Education Department officials say the earnings data released Thursday will be used to calculate the debt-to-earnings rates that, under the standards of the department’s gainful-employment regulations, “will determine whether a career college program is serving students well or leaving them with unaffordable debts and poor employment prospects.”
“Consistently poor performing career college programs that fail to improve their quality will be barred from participating in the federal student aid programs,” the department said in a statement.
Under the gainful-employment regulations, “gainful employment” is achieved if the estimated annual loan payment of a typical graduate does not exceed 20 percent of one’s discretionary income or 8 percent of total earnings.
The issue of sector is intertwined with issues of race and class. The for-profit sector serves a disproportionately high number of Blacks and Hispanics. Thus, if the for-profit colleges are shown to produce inferior outcomes, those outcomes would disproportionately affect Blacks and Hispanics.
Nassirian said the forthcoming debt-to-earnings data will illuminate the shortcomings of the for-profit sector even more.
“Cross-walking earnings to debt would unfortunately demonstrate that what little gain in earnings students in for-profits may realize is overwhelmed by the massive amount of debt they have to take on to pay for their subprime education,” Nassirian said.
The Education Department said the higher earnings earned by graduates of public undergraduate certificate programs is due primarily to two factors.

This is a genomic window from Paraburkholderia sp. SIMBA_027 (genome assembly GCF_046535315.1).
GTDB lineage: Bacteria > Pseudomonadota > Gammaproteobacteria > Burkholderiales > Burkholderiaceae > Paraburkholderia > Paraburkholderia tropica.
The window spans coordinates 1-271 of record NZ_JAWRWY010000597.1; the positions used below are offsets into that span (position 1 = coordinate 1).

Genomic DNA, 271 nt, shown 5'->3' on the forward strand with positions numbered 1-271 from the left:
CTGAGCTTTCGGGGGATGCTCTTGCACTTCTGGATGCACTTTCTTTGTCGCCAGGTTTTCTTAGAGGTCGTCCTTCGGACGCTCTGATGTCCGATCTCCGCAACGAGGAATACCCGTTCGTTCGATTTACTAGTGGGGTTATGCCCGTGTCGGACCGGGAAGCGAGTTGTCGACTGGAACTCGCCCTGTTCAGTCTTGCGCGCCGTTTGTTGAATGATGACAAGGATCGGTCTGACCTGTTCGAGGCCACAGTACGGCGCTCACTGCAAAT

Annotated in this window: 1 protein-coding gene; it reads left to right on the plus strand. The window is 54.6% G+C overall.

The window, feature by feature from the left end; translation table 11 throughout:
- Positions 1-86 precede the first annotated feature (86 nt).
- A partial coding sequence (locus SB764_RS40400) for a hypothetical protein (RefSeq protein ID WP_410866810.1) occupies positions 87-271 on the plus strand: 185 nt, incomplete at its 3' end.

First, the department said, public undergraduate certificate programs have relatively more gainful-employment students enrolled in relatively high-earning fields, essentially those where the average salary is $25,000 or better. Second, the department said, graduates of public undergraduate certificate programs have higher earnings than graduates of for-profit programs in the same fields.
“Among undergraduate certificate programs, public-sector [gainful-employment] graduates were relatively more likely to have attended programs of study that yield higher earnings, such as licensed practical nursing programs, and relatively less likely to have attended programs of study that yield lower earnings, such as cosmetology programs,” the department said in a statement. “This was not the case for students in the for-profit sector, where fewer than one in five graduates were enrolled in high-earning fields.”
U.S. Secretary of Education John B. King Jr., said the gainful-employment regulations are making a difference by spurring institutions to decide which programs to continue and which to close.
King said he was “hopeful” that the Trump administration would “build on the work of this administration.” Experts have said it’s unclear as to whether the gainful-employment regulations will stay intact once the Trump administration assumes power.
Jamaal Abdul-Alim can be reached at firstname.lastname@example.org or you can follow him on Twitter @dcwriter360.